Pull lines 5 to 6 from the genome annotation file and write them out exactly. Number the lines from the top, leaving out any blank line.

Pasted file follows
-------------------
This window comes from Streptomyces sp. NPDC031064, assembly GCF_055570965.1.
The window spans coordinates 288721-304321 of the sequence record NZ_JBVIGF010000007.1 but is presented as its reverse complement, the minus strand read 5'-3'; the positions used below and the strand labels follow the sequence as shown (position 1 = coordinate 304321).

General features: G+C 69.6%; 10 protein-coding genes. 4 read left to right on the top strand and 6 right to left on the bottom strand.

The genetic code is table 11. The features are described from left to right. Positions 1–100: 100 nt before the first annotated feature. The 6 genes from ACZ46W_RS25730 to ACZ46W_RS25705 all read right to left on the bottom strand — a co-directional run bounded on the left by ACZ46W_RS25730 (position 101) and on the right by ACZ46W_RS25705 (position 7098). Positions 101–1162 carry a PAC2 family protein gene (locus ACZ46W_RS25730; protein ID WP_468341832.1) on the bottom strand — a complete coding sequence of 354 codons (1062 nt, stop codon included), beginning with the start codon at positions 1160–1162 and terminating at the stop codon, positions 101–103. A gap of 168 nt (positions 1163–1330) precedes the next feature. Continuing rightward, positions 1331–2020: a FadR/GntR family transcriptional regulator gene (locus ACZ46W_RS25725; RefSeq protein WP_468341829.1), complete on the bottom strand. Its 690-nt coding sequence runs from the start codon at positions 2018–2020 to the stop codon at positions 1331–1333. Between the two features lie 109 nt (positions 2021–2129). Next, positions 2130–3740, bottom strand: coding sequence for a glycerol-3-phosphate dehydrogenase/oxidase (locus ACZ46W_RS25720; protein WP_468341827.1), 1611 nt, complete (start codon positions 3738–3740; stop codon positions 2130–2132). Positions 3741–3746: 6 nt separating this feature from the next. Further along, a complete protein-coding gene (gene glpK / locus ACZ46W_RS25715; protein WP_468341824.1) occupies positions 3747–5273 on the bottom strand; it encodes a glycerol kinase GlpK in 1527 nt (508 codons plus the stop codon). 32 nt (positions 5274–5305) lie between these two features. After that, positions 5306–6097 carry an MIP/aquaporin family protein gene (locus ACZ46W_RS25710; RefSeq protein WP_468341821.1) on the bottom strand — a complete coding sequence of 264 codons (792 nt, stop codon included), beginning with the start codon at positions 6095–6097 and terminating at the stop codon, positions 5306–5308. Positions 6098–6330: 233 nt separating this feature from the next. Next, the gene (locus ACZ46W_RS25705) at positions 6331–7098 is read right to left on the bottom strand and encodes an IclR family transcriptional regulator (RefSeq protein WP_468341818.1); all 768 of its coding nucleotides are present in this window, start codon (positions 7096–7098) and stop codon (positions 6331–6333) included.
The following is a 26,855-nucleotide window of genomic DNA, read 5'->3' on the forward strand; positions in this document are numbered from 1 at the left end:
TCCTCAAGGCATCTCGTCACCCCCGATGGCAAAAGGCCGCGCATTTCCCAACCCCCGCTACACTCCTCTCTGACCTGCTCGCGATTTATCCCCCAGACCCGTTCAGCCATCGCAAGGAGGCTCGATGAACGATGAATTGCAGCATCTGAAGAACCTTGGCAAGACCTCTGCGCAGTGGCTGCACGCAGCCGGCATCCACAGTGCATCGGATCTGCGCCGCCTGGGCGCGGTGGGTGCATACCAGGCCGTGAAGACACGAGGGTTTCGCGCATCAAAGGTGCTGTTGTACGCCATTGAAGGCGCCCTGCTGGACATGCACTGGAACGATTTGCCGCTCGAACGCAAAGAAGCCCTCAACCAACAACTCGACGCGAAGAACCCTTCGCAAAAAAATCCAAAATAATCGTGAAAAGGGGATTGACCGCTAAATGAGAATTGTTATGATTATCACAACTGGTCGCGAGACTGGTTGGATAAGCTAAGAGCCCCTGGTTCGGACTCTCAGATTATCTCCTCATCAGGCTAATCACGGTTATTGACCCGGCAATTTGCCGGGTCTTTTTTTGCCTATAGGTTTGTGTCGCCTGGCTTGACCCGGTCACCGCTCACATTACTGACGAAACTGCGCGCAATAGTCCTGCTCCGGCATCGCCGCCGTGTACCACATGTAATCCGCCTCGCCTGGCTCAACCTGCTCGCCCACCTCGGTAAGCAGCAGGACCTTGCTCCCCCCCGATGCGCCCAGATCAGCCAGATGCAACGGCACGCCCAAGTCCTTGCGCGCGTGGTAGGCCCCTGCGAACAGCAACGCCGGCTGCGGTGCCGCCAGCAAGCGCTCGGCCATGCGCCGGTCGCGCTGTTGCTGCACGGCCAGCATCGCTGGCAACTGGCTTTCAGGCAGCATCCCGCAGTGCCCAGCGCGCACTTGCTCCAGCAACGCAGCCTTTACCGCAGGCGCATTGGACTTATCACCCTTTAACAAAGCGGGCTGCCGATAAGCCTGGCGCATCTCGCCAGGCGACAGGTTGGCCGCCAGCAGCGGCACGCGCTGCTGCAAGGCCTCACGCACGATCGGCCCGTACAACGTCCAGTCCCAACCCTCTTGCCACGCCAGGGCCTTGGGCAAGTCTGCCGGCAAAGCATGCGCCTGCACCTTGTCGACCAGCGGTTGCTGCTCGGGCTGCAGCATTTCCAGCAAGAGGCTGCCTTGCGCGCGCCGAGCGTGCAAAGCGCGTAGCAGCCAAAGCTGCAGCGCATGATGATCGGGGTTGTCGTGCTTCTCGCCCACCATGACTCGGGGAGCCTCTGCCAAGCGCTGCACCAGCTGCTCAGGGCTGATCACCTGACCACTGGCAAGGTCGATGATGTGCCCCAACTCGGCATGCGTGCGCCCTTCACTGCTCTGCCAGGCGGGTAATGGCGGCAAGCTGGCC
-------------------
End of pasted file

The following is a 26,855-nucleotide window of genomic DNA, read 5'->3' on the forward strand; positions in this document are numbered from 1 at the left end:
TCCTCAAGGCATCTCGTCACCCCCGATGGCAAAAGGCCGCGCATTTCCCAACCCCCGCTACACTCCTCTCTGACCTGCTCGCGATTTATCCCCCAGACCCGTTCAGCCATCGCAAGGAGGCTCGATGAACGATGAATTGCAGCATCTGAAGAACCTTGGCAAGACCTCTGCGCAGTGGCTGCACGCAGCCGGCATCCACAGTGCATCGGATCTGCGCCGCCTGGGCGCGGTGGGTGCATACCAGGCCGTGAAGACACGAGGGTTTCGCGCATCAAAGGTGCTGTTGTACGCCATTGAAGGCGCCCTGCTGGACATGCACTGGAACGATTTGCCGCTCGAACGCAAAGAAGCCCTCAACCAACAACTCGACGCGAAGAACCCTTCGCAAAAAAATCCAAAATAATCGTGAAAAGGGGATTGACCGCTAAATGAGAATTGTTATGATTATCACAACTGGTCGCGAGACTGGTTGGATAAGCTAAGAGCCCCTGGTTCGGACTCTCAGATTATCTCCTCATCAGGCTAATCACGGTTATTGACCCGGCAATTTGCCGGGTCTTTTTTTGCCTATAGGTTTGTGTCGCCTGGCTTGACCCGGTCACCGCTCACATTACTGACGAAACTGCGCGCAATAGTCCTGCTCCGGCATCGCCGCCGTGTACCACATGTAATCCGCCTCGCCTGGCTCAACCTGCTCGCCCACCTCGGTAAGCAGCAGGACCTTGCTCCCCCCCGATGCGCCCAGATCAGCCAGATGCAACGGCACGCCCAAGTCCTTGCGCGCGTGGTAGGCCCCTGCGAACAGCAACGCCGGCTGCGGTGCCGCCAGCAAGCGCTCGGCCATGCGCCGGTCGCGCTGTTGCTGCACGGCCAGCATCGCTGGCAACTGGCTTTCAGGCAGCATCCCGCAGTGCCCAGCGCGCACTTGCTCCAGCAACGCAGCCTTTACCGCAGGCGCATTGGACTTATCACCCTTTAACAAAGCGGGCTGCCGATAAGCCTGGCGCATCTCGCCAGGCGACAGGTTGGCCGCCAGCAGCGGCACGCGCTGCTGCAAGGCCTCACGCACGATCGGCCCGTACAACGTCCAGTCCCAACCCTCTTGCCACGCCAGGGCCTTGGGCAAGTCTGCCGGCAAAGCATGCGCCTGCACCTTGTCGACCAGCGGTTGCTGCTCGGGCTGCAGCATTTCCAGCAAGAGGCTGCCTTGCGCGCGCCGAGCGTGCAAAGCGCGTAGCAGCCAAAGCTGCAGCGCATGATGATCGGGGTTGTCGTGCTTCTCGCCCACCATGACTCGGGGAGCCTCTGCCAAGCGCTGCACCAGCTGCTCAGGGCTGATCACCTGACCACTGGCAAGGTCGATGATGTGCCCCAACTCGGCATGCGTGCGCCCTTCACTGCTCTGCCAGGCGGGTAATGGCGGCAAGCTGGCC